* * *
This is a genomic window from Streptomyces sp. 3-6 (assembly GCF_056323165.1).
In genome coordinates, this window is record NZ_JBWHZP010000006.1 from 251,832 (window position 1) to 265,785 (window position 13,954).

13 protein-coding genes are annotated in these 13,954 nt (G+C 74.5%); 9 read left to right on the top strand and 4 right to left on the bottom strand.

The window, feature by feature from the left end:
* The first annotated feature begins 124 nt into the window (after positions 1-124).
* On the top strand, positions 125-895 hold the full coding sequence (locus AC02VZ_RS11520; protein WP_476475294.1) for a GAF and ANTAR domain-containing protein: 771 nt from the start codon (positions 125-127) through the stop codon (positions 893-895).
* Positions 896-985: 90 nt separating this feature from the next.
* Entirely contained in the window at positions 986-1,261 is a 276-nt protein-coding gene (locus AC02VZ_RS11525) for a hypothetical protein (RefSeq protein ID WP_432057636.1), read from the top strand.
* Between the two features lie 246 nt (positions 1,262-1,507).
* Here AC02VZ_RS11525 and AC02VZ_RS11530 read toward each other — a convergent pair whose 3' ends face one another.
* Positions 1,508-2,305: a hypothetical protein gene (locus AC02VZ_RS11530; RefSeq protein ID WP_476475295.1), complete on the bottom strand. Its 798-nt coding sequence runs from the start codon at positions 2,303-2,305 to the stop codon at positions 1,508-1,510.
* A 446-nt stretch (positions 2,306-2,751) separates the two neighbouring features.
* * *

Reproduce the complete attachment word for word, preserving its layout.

This is a genomic window from Streptomyces sp. 3-6 (assembly GCF_056323165.1).
In genome coordinates, this window is record NZ_JBWHZP010000006.1 from 251,832 (window position 1) to 265,785 (window position 13,954).

13 protein-coding genes are annotated in these 13,954 nt (G+C 74.5%); 9 read left to right on the top strand and 4 right to left on the bottom strand.

The window, feature by feature from the left end:
* The first annotated feature begins 124 nt into the window (after positions 1-124).
* On the top strand, positions 125-895 hold the full coding sequence (locus AC02VZ_RS11520; protein WP_476475294.1) for a GAF and ANTAR domain-containing protein: 771 nt from the start codon (positions 125-127) through the stop codon (positions 893-895).
* Positions 896-985: 90 nt separating this feature from the next.
* Entirely contained in the window at positions 986-1,261 is a 276-nt protein-coding gene (locus AC02VZ_RS11525) for a hypothetical protein (RefSeq protein ID WP_432057636.1), read from the top strand.
* Between the two features lie 246 nt (positions 1,262-1,507).
* Here AC02VZ_RS11525 and AC02VZ_RS11530 read toward each other — a convergent pair whose 3' ends face one another.
* Positions 1,508-2,305: a hypothetical protein gene (locus AC02VZ_RS11530; RefSeq protein ID WP_476475295.1), complete on the bottom strand. Its 798-nt coding sequence runs from the start codon at positions 2,303-2,305 to the stop codon at positions 1,508-1,510.
* A 446-nt stretch (positions 2,306-2,751) separates the two neighbouring features.